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Summary:

Nicholas Negroponte and Weili Dai of One Laptop Per Child take the stage for the Mobilize 2010 Keynote to discuss One Laptop Per Child, the future of the tablet, and what connectivity is doing to bring about change for children in developing nations.

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“Think about it. Turning pages. How ridiculous that is. It’s just unbelievably dumb,” said Nicholas Negroponte, describing the benefits of reading in bed on a tablet, and getting a big laugh from the audience at GigaOM’s Mobilize 2010. Negroponte described a scenario where your companion can fall asleep on your shoulder while you read a book on a tablet because you don’t have to use your whole arm to move from page to page. You also don’t have to use a light, and lean over to turn it off before you fall asleep, but just put the tablet down and drift off.

Reading comfortably in bed isn’t the only benefit of the tablet. There’s also “transparency of usage,” Negroponte said, comparing the way people can have friendly interactions around a tablet versus a teacher in a classroom facing “an army of backs of laptops.” Negroponte of course is mostly concerned with educational uses of tablets, as founder of the One Laptop Per Child. His non-profit has distributed 2 million laptops in 40 countries so far and announced it would transition to a tablet last December.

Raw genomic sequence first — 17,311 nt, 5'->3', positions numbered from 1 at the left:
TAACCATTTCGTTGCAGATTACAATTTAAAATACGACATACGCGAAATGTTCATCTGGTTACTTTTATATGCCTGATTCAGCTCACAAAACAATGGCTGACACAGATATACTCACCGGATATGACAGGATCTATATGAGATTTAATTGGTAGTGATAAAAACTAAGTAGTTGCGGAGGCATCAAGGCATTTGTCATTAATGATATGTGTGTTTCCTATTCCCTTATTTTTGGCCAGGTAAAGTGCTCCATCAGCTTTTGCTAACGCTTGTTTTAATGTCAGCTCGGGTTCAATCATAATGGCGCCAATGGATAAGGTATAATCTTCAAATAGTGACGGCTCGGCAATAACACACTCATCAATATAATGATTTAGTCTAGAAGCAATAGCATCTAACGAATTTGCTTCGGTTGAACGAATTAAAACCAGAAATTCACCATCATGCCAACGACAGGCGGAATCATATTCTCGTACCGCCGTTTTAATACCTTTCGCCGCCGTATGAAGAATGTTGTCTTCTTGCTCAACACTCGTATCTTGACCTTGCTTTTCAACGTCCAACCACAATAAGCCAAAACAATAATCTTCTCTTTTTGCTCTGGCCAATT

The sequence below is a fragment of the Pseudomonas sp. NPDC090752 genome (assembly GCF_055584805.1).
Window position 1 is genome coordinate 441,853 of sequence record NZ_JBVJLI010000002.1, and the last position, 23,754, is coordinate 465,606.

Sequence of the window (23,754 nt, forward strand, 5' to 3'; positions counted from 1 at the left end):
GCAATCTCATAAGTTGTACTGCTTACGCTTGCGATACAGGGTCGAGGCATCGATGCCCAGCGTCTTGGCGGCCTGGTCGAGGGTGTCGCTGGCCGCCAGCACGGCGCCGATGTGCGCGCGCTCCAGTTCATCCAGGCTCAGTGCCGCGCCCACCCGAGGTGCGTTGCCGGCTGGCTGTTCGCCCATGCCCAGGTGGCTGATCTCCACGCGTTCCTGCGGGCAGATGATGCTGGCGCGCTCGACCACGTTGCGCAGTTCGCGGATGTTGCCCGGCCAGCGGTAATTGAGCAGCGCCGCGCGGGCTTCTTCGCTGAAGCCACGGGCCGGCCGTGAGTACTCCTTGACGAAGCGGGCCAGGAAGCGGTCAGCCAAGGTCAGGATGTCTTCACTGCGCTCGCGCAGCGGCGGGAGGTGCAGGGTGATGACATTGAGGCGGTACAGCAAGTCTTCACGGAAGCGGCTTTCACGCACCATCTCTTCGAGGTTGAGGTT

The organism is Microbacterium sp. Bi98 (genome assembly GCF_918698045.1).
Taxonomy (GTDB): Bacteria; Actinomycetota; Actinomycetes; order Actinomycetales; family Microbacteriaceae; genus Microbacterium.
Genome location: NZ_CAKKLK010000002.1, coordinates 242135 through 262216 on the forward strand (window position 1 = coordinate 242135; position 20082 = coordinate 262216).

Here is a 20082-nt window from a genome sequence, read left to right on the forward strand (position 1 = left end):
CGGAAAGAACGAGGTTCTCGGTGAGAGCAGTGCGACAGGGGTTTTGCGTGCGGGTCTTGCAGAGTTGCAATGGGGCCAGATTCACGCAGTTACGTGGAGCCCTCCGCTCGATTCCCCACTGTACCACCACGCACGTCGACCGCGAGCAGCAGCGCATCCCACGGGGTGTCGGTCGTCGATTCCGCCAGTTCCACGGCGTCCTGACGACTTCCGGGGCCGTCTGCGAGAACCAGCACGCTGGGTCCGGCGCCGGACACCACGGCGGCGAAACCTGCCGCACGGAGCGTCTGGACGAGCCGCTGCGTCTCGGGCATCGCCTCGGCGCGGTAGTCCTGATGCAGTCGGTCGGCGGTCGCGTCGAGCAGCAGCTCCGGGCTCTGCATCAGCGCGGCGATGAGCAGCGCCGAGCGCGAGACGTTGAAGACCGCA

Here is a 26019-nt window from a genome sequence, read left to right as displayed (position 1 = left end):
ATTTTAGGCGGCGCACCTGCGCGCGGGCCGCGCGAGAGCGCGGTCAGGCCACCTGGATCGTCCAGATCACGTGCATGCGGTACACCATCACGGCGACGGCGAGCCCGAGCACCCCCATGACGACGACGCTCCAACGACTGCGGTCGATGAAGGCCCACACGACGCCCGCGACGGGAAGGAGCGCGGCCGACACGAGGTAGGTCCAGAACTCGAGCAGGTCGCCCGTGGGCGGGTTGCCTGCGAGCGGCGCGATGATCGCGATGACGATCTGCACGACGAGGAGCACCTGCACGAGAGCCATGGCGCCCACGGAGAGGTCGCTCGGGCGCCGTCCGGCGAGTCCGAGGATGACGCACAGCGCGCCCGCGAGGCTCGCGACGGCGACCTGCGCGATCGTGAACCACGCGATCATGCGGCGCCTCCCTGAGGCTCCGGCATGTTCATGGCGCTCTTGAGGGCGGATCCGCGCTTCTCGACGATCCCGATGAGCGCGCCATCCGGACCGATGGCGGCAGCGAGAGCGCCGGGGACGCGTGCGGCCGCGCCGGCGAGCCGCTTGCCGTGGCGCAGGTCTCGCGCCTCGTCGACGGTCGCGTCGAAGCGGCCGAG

Negroponte spoke of the potential to make a tablet more than a consumption experience. “An interesting consequence comes from a level of creativity that can happen in places where it didn’t happen before,” he said, adding, “I think India is relatively overrated. I think China is underrated. And Africa isn’t even rated.”

Where Apple’s business might be described as “building peripherals for iTunes,” tablets should inspire and enable students to create things, said Negroponte. “We can’t turn these kids into couch potatoes. Just because you interact doesn’t mean you construct. [We need] learning by doing and learning by making. Learning by being told is only one way.”

OLPC’s tablet has now been prototyped, and includes things like a “transflective” screen that’s visible both during the day and at night. But Negroponte, appearing on stage with Weili Dai, the co-founder of OLPC tablet design partner Marvell, was vague about how and when this thing will actually be manufactured and released. “All we have to do is threaten to build the tablet and that may be enough because in the end, we are not hardware makers,” said Negroponte, calling that strategy “a new regime of trying to make things people will copy rather than doing it ourselves.” He said Marvell is helping OLPC with designing things like haptics to vibrate when a user types on the tablet’s virtual keyboard, but that it’s possible that children may not even care about getting feedback from the device when they touch it.